The "Drive" of a fastener is the area of the screw or bolt in which a tool is used to turn the fastener, such as a screwdriver, bit, socket, or wrench. This geometric feature, on the fastener, DRIVES the screw, bolt or anchor to its final position.
Throughout the History of Fasteners, many different styles of drive have been used for various reasons and applications. Some were invented to improve existing designs, others to allow for use with various tools. When selecting the right fastener for the job, how do you know where to start? We aim to answer that question and provide some backstory on how the various fastener drives came about. Drives are often confused with the head of a fastener. A Phillips "Drive" is often mistakenly called a Phillips "head" screw but that is not the correct way to identify a fastener. As shown in our other article "Anatomy of a Screw or Bolt" the drive is located within the head of the fastener but, is a different attribute and geometric feature than the "head".
Not all drives are available or compatible with all heads. There are certain circumstances in which a particular drive is not plausible or available with a particular head. Below is a list of the most commonly used drives today. Other fastener drives do exist and can be found in various applications around the world, but for this article we will omit security drives and other odd specialty drives.
Slotted – Designed to be used with a flat blade (commonly referred to as “flathead screwdriver/bit.” This is the oldest drive style still commonly in use to this day. However, this design tends to experience slip out and does not support higher torque operations. Historically, the military used slotted drives because soldier's fingernails could be used loosen or tighten. This drive is commonly abbreviated as SL or SLT.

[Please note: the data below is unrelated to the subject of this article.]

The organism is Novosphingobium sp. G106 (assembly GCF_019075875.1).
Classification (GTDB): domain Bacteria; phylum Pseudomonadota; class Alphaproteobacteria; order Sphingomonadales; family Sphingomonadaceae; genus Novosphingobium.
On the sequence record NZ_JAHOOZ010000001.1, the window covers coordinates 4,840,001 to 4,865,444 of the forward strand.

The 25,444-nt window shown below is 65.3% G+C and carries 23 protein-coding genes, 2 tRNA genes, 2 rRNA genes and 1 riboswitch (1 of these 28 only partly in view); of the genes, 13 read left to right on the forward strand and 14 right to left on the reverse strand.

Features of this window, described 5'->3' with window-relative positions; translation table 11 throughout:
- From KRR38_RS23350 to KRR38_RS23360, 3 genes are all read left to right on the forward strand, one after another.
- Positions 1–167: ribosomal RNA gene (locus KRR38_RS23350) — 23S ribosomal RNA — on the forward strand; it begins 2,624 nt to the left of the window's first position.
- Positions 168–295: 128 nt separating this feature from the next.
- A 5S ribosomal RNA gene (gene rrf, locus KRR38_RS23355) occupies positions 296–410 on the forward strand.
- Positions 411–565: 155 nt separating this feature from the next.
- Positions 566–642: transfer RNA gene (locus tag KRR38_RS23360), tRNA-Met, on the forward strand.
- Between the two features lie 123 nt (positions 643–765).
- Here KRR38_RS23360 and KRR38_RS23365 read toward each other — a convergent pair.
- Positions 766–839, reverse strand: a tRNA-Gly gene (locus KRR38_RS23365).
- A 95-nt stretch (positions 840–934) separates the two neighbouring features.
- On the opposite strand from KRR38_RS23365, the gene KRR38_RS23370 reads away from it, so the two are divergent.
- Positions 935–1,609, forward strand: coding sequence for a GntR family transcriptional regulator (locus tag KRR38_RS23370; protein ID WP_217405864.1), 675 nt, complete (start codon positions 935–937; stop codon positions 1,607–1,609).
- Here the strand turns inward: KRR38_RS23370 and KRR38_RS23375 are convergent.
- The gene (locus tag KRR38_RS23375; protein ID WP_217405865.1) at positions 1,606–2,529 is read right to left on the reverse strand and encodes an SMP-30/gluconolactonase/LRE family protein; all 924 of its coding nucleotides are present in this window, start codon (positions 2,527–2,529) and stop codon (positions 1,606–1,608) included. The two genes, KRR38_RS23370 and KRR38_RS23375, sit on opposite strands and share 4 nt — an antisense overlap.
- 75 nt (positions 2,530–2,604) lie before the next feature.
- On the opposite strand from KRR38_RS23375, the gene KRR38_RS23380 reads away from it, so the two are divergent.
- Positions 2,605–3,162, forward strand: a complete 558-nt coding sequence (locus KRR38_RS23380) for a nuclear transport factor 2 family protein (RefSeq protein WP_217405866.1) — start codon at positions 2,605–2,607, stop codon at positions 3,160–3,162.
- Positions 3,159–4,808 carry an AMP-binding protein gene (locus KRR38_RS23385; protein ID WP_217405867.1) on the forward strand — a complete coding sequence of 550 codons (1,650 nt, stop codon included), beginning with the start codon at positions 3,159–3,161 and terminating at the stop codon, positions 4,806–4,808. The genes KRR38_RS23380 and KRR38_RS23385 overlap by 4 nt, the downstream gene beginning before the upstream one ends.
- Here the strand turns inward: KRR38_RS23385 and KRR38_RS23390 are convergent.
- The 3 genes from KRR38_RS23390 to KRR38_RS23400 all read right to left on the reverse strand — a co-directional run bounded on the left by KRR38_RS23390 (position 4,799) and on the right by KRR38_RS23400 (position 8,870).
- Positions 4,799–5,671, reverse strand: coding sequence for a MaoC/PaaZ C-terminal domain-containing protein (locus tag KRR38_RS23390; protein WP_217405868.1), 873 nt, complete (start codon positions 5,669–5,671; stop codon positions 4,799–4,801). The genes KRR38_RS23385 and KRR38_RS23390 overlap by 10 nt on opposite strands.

Cross Recess (Phillips) often considered the most common drive for a screw/fastener. Invented in the early 1930’s by Henry Phillips, this drive is designed to intentionally "cam out" (slip, strip, slide), contrary to common complaint, at high torque resistance so to prevent overtightening. The cross-recess drive is one of the first alternative options to slotted drives. This drive is commonly abbreviated as PH.
Combo (Phillips / Slotted) – This combination drive was developed to allow for a user to utilize either the Slotted or Cross Recess bits on the head of the fastener as a means of assembly and disassembly. Using this geometric feature, an end user can have options for how to drive the screw. This combination drive is commonly abbreviated as PH/SL.
Pozidriv® – Patented in 1962, this drive is considered an improvement on the standard Cross Recess (Phillips) design. This design allows for a greater resistance to cam out due to additional slots positioned 45° from standard cross recess patterns. Pozidriv® requires a specially designed Screwdriver/Bit with a blunted tip instead of the traditionally pointed driver. Unfortunately, a Cross Recess driver can be used to install fasteners with this drive but can cause increased cam out and the rounding of edges of the recess. This drive is commonly abbreviated as Pozi, PZ and PSD.
Square (Robertson) – Invented in 1908 by P.L. Robertson, a Canadian, designed to prevent the common occurrence of slotted drives slipping out while also preventing cam out seen by a cross recess. This decreased the assembly time of fasteners significantly while improving torque simultaneously. A square drive is commonly abbreviated as SQ or SD.